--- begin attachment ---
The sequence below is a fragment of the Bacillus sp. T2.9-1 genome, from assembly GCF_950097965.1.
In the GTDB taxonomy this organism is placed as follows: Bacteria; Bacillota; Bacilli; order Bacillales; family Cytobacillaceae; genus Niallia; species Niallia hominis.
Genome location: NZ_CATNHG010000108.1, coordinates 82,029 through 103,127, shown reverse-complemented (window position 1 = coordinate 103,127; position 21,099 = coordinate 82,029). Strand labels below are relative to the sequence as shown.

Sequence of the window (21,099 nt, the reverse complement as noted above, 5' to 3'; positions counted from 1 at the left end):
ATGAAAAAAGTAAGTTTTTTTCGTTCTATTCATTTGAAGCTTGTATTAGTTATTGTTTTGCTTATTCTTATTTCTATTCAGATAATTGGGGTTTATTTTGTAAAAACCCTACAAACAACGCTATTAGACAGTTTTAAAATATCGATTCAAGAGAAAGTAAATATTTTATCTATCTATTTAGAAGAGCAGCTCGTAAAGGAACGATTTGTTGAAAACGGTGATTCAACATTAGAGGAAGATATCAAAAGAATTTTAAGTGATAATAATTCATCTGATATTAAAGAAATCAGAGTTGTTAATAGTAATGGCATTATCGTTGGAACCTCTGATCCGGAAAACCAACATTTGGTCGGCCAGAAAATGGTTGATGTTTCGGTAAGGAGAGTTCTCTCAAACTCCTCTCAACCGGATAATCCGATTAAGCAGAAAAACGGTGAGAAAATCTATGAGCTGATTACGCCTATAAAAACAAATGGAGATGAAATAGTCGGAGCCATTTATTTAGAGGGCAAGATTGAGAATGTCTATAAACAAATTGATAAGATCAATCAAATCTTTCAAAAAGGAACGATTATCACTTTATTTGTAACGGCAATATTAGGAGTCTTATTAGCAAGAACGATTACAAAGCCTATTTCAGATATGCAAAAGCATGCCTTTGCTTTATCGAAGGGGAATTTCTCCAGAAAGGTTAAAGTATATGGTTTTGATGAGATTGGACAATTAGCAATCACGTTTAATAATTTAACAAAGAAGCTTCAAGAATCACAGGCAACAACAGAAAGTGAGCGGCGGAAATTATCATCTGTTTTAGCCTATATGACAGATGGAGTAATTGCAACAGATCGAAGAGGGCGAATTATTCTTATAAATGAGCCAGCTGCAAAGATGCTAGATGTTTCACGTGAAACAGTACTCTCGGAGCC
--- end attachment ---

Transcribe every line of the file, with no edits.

The sequence below is a fragment of the Bacillus sp. T2.9-1 genome, from assembly GCF_950097965.1.
In the GTDB taxonomy this organism is placed as follows: Bacteria; Bacillota; Bacilli; order Bacillales; family Cytobacillaceae; genus Niallia; species Niallia hominis.
Genome location: NZ_CATNHG010000108.1, coordinates 82,029 through 103,127, shown reverse-complemented (window position 1 = coordinate 103,127; position 21,099 = coordinate 82,029). Strand labels below are relative to the sequence as shown.

Sequence of the window (21,099 nt, the reverse complement as noted above, 5' to 3'; positions counted from 1 at the left end):
ATGAAAAAAGTAAGTTTTTTTCGTTCTATTCATTTGAAGCTTGTATTAGTTATTGTTTTGCTTATTCTTATTTCTATTCAGATAATTGGGGTTTATTTTGTAAAAACCCTACAAACAACGCTATTAGACAGTTTTAAAATATCGATTCAAGAGAAAGTAAATATTTTATCTATCTATTTAGAAGAGCAGCTCGTAAAGGAACGATTTGTTGAAAACGGTGATTCAACATTAGAGGAAGATATCAAAAGAATTTTAAGTGATAATAATTCATCTGATATTAAAGAAATCAGAGTTGTTAATAGTAATGGCATTATCGTTGGAACCTCTGATCCGGAAAACCAACATTTGGTCGGCCAGAAAATGGTTGATGTTTCGGTAAGGAGAGTTCTCTCAAACTCCTCTCAACCGGATAATCCGATTAAGCAGAAAAACGGTGAGAAAATCTATGAGCTGATTACGCCTATAAAAACAAATGGAGATGAAATAGTCGGAGCCATTTATTTAGAGGGCAAGATTGAGAATGTCTATAAACAAATTGATAAGATCAATCAAATCTTTCAAAAAGGAACGATTATCACTTTATTTGTAACGGCAATATTAGGAGTCTTATTAGCAAGAACGATTACAAAGCCTATTTCAGATATGCAAAAGCATGCCTTTGCTTTATCGAAGGGGAATTTCTCCAGAAAGGTTAAAGTATATGGTTTTGATGAGATTGGACAATTAGCAATCACGTTTAATAATTTAACAAAGAAGCTTCAAGAATCACAGGCAACAACAGAAAGTGAGCGGCGGAAATTATCATCTGTTTTAGCCTATATGACAGATGGAGTAATTGCAACAGATCGAAGAGGGCGAATTATTCTTATAAATGAGCCAGCTGCAAAGATGCTAGATGTTTCACGTGAAACAGTACTCTCGGAGCC